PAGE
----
Report from the future: Data Privacy in the year 2044
PRIVACY DAY RETROSPECTIVE
THURSDAY 28 JANUARY 2044
FOR IMMEDIATE RELEASE
By: Frank di Scorse
Virtual Futurist for Sophos Naked Security
Filing date: 28 January 2044
This is an important day in computer security: it’s the Thirtieth Anniversary of the famous Data Privacy Day Protests, back in 2014.
Before 2014, Data Privacy Days (DPDs) had never enjoyed any real significance.
How the events of 2013 changed all of that!
A US soldier named Chelsea Manning was sentenced to 35 years imprisonment for revealing decades of US State Department communications.
A US spy called Edward Snowden went into exile to reveal the extent of his employer’s interest in internet information.
And a digital payment system called Bitcoin caused controversy, primarily, it seems, because it made people anonymously rich in return for playing an elaborate cryptographic computer game with specialised graphics chips.
It seems hard to believe today, but these were hot topics back then – hot enough that on 28 January 2014, Data Privacy Day protestors took to the streets in dozens of cities and towns across Europe and North America.
The watchword amongst activists in those days was OPT-IN, meaning that organisations – governments, employers and especially commercial companies – who wanted to collect data about other people should be required to ask for permission first.
The main argument for approaching privacy this way followed what you might call the lines of consensual capitalism.
If the feature that tracked you and collated lots of data about you really was as good as the vendor claimed, everyone would opt-in anyway, which would be a winning outcome for everybody.
In the protestors’ words, “Why should a second-rate service be allowed a first-rate crack at collecting our data without so much as a ‘do you mind’?”
Ironically, it was this obsession with asking for permission before publication that was to be the activists’ downfall.
In 2014, as today, protests – especially crowded ones inside public buildings – enjoyed wide coverage on social networks.
Back then, photos were grainy, and videos (quaintly called “high definition” simply because they were higher than the previous ultra-low-resolution standard) were pixellated and jumpy.
Audio was often recorded with just two channels (quaintly called “stereo” and divided into “left” and “right”, after the position of the ears on the human head).
Nevertheless, the quality of social media postings was often good enough to identify individual faces, even in group shots.
And some activists couldn’t help noticing, and commenting publicly, that others who called themselves activists hadn’t had the guts to turn out in person.
Indeed, some of those activists had chickened out and stayed away on the day, preferring to read the details from a distance in news reports.
But other activists, who had been out there on the front lines with their aggrieved brothers and sisters, simply never showed up in social media in a way that let the world know.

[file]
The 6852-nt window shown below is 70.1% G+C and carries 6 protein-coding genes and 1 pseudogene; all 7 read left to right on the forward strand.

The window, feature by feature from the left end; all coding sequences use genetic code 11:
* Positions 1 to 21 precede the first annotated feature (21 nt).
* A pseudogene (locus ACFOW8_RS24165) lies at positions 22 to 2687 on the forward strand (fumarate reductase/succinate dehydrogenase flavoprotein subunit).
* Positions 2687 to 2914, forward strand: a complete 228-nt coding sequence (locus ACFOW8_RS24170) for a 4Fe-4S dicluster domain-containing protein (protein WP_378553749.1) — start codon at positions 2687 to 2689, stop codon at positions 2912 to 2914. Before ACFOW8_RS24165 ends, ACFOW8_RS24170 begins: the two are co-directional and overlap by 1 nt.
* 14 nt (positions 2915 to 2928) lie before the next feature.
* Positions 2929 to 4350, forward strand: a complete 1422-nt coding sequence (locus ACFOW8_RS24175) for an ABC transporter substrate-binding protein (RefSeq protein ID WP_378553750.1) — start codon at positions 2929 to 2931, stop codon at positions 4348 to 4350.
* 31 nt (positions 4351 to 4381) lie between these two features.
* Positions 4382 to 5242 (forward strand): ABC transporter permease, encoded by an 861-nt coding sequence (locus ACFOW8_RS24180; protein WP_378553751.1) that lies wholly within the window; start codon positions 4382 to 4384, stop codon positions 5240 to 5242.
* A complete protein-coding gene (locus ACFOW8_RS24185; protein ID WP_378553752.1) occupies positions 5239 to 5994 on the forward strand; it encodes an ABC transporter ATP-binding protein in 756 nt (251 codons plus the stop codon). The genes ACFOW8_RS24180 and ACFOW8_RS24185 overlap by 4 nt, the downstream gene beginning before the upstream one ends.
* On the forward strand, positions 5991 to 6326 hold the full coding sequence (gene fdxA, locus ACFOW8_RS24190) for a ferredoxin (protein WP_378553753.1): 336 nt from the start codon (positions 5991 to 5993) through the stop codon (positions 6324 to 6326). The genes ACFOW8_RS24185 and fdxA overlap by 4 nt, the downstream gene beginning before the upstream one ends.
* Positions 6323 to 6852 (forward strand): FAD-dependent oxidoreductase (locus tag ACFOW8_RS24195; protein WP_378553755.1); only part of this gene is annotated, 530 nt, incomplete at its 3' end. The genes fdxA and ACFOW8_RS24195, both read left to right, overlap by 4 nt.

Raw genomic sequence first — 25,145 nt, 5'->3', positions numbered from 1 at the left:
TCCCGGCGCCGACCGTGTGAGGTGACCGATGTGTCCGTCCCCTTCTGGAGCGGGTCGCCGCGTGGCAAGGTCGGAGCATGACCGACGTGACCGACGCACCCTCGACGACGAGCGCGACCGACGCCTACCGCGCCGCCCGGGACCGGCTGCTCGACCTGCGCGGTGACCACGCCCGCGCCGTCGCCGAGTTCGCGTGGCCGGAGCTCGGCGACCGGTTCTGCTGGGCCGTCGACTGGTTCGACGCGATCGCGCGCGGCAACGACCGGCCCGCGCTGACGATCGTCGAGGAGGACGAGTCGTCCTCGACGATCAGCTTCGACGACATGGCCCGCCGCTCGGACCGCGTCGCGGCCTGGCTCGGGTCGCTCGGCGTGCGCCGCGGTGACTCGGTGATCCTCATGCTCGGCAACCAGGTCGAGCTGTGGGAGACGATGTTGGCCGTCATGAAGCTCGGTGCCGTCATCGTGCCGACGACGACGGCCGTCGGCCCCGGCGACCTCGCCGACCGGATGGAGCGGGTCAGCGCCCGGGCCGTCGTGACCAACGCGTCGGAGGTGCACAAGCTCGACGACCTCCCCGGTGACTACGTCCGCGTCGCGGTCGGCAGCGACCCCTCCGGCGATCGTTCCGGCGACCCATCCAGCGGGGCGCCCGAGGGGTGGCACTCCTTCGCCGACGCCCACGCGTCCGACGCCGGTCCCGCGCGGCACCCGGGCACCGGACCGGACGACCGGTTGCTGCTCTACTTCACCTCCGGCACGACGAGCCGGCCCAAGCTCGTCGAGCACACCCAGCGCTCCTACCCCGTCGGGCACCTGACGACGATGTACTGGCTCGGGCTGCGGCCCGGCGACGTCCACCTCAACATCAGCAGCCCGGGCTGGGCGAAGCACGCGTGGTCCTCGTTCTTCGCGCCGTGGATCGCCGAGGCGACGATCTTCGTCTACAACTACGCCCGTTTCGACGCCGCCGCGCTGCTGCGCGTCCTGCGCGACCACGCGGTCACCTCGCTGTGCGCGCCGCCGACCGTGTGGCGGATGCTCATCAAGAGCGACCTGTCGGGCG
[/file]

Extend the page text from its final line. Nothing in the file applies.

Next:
This was to be the turning point in the privacy debate that brought us to where we are today, nearly half way through the first century of the third millennium.
It seems obvious now that privacy isn’t a luxury anyone should aspire to, let alone a right or an expectation, and that (paradoxically, perhaps, to the protesters of 2014) that the less privacy you maintain, the higher your quality of life.
Two examples from the lawcourts in 2043 suffice to make this point clearly:
• Maria Santobal, who successfully sued the Global Retail Marketing Association for its failure to make her aware of discounts and offers via email, as required by the combined Northern American/Greater European Union Financial and Retail Industry Notification regulations of 2039.
Santobal’s argument was not only that she lost out financially by paying full price for items she ought to have been able to buy at a discount, but also that the organisation’s failure to use her personal information as required by law raised the worrying question, “How could this have happened?”
• Raymond Phangiso, who lost a tribunal case in the International Employment Court, following his dismissal for having unexplained gaps in his social media profile.
Ironically, in 2014, Phangiso would probably have been taking action against his former employer for using personal photos he’d posted online as evidence that he was unfit for his job.
In 2044, it’s no longer what you do that makes you stand out as an exception – it’s the things that you did anyway, but chose to suppress.
You can’t help thinking that the activists who took part in the DPD Protests of 2014 would be pleased with how things have turned out, because censorship is now all but impossible.
In the mid-21st century, online privacy is inextricably connected with safety, so that other people can almost always find out enough about you to make an informed judgement about how safe it would be to do business with you.
Gone for good is the quaint concept that privacy should overlap with security, making it all-to-easy for you to hide malfeasance from your fellow netizens.
After all, if you have nothing to hide, why do you need to hide it?
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